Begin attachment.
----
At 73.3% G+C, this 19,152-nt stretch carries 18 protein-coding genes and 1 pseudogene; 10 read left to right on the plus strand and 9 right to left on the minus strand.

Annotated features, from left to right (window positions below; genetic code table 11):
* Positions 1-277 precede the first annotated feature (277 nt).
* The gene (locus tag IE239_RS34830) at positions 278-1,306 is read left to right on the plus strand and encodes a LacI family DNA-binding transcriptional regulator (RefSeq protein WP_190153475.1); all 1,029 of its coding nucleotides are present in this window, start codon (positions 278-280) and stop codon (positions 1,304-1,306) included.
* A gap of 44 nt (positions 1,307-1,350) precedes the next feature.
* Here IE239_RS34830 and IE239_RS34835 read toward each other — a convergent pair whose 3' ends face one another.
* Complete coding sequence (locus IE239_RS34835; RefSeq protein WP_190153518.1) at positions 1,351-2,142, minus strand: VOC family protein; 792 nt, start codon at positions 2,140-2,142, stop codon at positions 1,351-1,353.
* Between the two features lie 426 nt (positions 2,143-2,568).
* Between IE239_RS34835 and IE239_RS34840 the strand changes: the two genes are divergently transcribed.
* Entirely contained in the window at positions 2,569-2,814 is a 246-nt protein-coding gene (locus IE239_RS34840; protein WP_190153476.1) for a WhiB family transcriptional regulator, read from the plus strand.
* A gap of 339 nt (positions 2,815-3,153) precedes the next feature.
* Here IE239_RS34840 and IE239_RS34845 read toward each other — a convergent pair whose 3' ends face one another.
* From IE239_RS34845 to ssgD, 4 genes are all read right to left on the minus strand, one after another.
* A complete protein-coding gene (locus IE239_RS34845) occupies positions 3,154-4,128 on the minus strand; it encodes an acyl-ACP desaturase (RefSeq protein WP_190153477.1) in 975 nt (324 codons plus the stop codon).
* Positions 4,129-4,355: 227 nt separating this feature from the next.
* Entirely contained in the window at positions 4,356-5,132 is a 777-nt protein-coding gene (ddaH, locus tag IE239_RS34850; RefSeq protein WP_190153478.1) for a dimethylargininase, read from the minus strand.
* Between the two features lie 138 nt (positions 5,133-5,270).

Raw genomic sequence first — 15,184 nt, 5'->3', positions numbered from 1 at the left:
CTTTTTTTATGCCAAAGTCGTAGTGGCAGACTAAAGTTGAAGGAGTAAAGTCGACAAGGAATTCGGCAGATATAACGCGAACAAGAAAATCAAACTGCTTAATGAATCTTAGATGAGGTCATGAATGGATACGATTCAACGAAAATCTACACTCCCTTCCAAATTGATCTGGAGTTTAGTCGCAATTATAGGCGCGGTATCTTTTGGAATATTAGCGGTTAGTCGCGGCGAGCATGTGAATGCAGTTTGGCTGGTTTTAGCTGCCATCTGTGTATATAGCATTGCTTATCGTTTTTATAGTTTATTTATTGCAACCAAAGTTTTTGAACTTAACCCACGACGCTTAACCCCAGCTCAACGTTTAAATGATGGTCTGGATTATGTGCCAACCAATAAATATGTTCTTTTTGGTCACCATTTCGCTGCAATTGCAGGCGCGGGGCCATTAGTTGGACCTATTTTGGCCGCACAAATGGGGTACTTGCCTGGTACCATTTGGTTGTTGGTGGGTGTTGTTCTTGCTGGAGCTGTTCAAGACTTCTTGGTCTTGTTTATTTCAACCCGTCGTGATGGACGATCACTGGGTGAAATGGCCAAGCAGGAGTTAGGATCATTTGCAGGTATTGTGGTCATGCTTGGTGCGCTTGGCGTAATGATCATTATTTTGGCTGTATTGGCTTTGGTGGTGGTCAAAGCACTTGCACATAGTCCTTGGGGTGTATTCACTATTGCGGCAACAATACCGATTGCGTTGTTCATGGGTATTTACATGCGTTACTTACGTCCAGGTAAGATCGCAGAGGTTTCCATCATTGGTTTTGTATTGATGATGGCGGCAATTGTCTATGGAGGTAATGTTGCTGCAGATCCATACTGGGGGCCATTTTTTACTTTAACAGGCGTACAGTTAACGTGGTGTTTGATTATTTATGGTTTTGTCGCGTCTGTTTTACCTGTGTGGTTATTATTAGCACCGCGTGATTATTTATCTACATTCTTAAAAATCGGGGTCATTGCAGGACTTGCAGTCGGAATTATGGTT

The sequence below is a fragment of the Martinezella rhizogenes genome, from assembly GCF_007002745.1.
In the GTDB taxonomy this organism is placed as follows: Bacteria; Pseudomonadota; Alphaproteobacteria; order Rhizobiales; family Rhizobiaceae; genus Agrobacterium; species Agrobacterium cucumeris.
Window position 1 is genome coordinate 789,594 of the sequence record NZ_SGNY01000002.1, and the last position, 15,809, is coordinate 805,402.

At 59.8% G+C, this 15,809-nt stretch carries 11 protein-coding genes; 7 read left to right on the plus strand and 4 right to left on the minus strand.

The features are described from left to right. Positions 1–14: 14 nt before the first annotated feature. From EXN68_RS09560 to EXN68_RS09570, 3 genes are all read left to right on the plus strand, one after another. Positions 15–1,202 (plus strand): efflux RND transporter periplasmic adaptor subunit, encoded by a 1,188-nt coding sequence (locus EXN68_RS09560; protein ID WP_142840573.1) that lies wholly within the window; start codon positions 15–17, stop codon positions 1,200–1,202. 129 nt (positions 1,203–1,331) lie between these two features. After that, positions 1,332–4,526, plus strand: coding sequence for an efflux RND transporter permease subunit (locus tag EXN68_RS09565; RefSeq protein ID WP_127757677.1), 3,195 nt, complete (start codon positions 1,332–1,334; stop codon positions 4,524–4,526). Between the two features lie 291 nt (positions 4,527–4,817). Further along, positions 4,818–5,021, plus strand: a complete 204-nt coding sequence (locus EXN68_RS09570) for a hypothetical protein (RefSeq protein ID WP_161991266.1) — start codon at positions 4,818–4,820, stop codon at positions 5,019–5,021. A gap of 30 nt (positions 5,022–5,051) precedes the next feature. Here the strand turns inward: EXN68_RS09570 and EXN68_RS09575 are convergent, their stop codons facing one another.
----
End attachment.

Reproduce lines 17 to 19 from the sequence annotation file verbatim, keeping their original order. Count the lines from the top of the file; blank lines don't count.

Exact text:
* Between the two features lie 138 nt (positions 5,133-5,270).

Raw genomic sequence first — 15,184 nt, 5'->3', positions numbered from 1 at the left:
CTTTTTTTATGCCAAAGTCGTAGTGGCAGACTAAAGTTGAAGGAGTAAAGTCGACAAGGAATTCGGCAGATATAACGCGAACAAGAAAATCAAACTGCTTAATGAATCTTAGATGAGGTCATGAATGGATACGATTCAACGAAAATCTACACTCCCTTCCAAATTGATCTGGAGTTTAGTCGCAATTATAGGCGCGGTATCTTTTGGAATATTAGCGGTTAGTCGCGGCGAGCATGTGAATGCAGTTTGGCTGGTTTTAGCTGCCATCTGTGTATATAGCATTGCTTATCGTTTTTATAGTTTATTTATTGCAACCAAAGTTTTTGAACTTAACCCACGACGCTTAACCCCAGCTCAACGTTTAAATGATGGTCTGGATTATGTGCCAACCAATAAATATGTTCTTTTTGGTCACCATTTCGCTGCAATTGCAGGCGCGGGGCCATTAGTTGGACCTATTTTGGCCGCACAAATGGGGTACTTGCCTGGTACCATTTGGTTGTTGGTGGGTGTTGTTCTTGCTGGAGCTGTTCAAGACTTCTTGGTCTTGTTTATTTCAACCCGTCGTGATGGACGATCACTGGGTGAAATGGCCAAGCAGGAGTTAGGATCATTTGCAGGTATTGTGGTCATGCTTGGTGCGCTTGGCGTAATGATCATTATTTTGGCTGTATTGGCTTTGGTGGTGGTCAAAGCACTTGCACATAGTCCTTGGGGTGTATTCACTATTGCGGCAACAATACCGATTGCGTTGTTCATGGGTATTTACATGCGTTACTTACGTCCAGGTAAGATCGCAGAGGTTTCCATCATTGGTTTTGTATTGATGATGGCGGCAATTGTCTATGGAGGTAATGTTGCTGCAGATCCATACTGGGGGCCATTTTTTACTTTAACAGGCGTACAGTTAACGTGGTGTTTGATTATTTATGGTTTTGTCGCGTCTGTTTTACCTGTGTGGTTATTATTAGCACCGCGTGATTATTTATCTACATTCTTAAAAATCGGGGTCATTGCAGGACTTGCAGTCGGAATTATGGTT